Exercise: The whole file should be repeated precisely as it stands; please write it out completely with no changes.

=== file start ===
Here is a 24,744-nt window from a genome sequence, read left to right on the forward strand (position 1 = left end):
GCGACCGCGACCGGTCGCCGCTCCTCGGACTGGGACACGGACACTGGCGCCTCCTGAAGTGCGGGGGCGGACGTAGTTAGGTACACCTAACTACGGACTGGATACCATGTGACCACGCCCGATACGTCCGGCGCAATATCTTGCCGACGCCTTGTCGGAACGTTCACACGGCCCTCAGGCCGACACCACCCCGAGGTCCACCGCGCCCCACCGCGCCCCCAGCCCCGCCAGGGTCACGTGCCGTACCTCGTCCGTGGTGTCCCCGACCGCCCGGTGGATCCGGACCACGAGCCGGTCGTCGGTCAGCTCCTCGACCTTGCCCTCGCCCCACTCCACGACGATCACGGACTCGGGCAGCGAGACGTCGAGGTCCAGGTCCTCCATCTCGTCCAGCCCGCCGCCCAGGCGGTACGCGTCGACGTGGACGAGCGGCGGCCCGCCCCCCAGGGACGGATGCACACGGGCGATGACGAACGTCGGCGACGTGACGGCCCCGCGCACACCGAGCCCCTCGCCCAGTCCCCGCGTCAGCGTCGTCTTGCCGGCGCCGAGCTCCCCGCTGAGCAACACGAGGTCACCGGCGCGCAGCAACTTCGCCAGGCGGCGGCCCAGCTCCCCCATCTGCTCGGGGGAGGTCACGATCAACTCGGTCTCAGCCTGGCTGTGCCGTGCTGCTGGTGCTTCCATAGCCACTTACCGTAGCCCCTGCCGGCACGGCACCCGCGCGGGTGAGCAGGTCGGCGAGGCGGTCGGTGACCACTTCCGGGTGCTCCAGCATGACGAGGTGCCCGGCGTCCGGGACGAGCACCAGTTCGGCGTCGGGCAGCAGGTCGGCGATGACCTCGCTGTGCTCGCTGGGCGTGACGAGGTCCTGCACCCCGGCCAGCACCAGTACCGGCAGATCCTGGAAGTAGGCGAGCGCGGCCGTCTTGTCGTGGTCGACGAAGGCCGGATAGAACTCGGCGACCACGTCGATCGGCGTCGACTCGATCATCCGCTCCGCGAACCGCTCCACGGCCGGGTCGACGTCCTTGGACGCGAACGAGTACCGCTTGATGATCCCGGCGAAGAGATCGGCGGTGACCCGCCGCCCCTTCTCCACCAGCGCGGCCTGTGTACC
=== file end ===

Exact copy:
Here is a 24,744-nt window from a genome sequence, read left to right on the forward strand (position 1 = left end):
GCGACCGCGACCGGTCGCCGCTCCTCGGACTGGGACACGGACACTGGCGCCTCCTGAAGTGCGGGGGCGGACGTAGTTAGGTACACCTAACTACGGACTGGATACCATGTGACCACGCCCGATACGTCCGGCGCAATATCTTGCCGACGCCTTGTCGGAACGTTCACACGGCCCTCAGGCCGACACCACCCCGAGGTCCACCGCGCCCCACCGCGCCCCCAGCCCCGCCAGGGTCACGTGCCGTACCTCGTCCGTGGTGTCCCCGACCGCCCGGTGGATCCGGACCACGAGCCGGTCGTCGGTCAGCTCCTCGACCTTGCCCTCGCCCCACTCCACGACGATCACGGACTCGGGCAGCGAGACGTCGAGGTCCAGGTCCTCCATCTCGTCCAGCCCGCCGCCCAGGCGGTACGCGTCGACGTGGACGAGCGGCGGCCCGCCCCCCAGGGACGGATGCACACGGGCGATGACGAACGTCGGCGACGTGACGGCCCCGCGCACACCGAGCCCCTCGCCCAGTCCCCGCGTCAGCGTCGTCTTGCCGGCGCCGAGCTCCCCGCTGAGCAACACGAGGTCACCGGCGCGCAGCAACTTCGCCAGGCGGCGGCCCAGCTCCCCCATCTGCTCGGGGGAGGTCACGATCAACTCGGTCTCAGCCTGGCTGTGCCGTGCTGCTGGTGCTTCCATAGCCACTTACCGTAGCCCCTGCCGGCACGGCACCCGCGCGGGTGAGCAGGTCGGCGAGGCGGTCGGTGACCACTTCCGGGTGCTCCAGCATGACGAGGTGCCCGGCGTCCGGGACGAGCACCAGTTCGGCGTCGGGCAGCAGGTCGGCGATGACCTCGCTGTGCTCGCTGGGCGTGACGAGGTCCTGCACCCCGGCCAGCACCAGTACCGGCAGATCCTGGAAGTAGGCGAGCGCGGCCGTCTTGTCGTGGTCGACGAAGGCCGGATAGAACTCGGCGACCACGTCGATCGGCGTCGACTCGATCATCCGCTCCGCGAACCGCTCCACGGCCGGGTCGACGTCCTTGGACGCGAACGAGTACCGCTTGATGATCCCGGCGAAGAGATCGGCGGTGACCCGCCGCCCCTTCTCCACCAGCGCGGCCTGTGTACC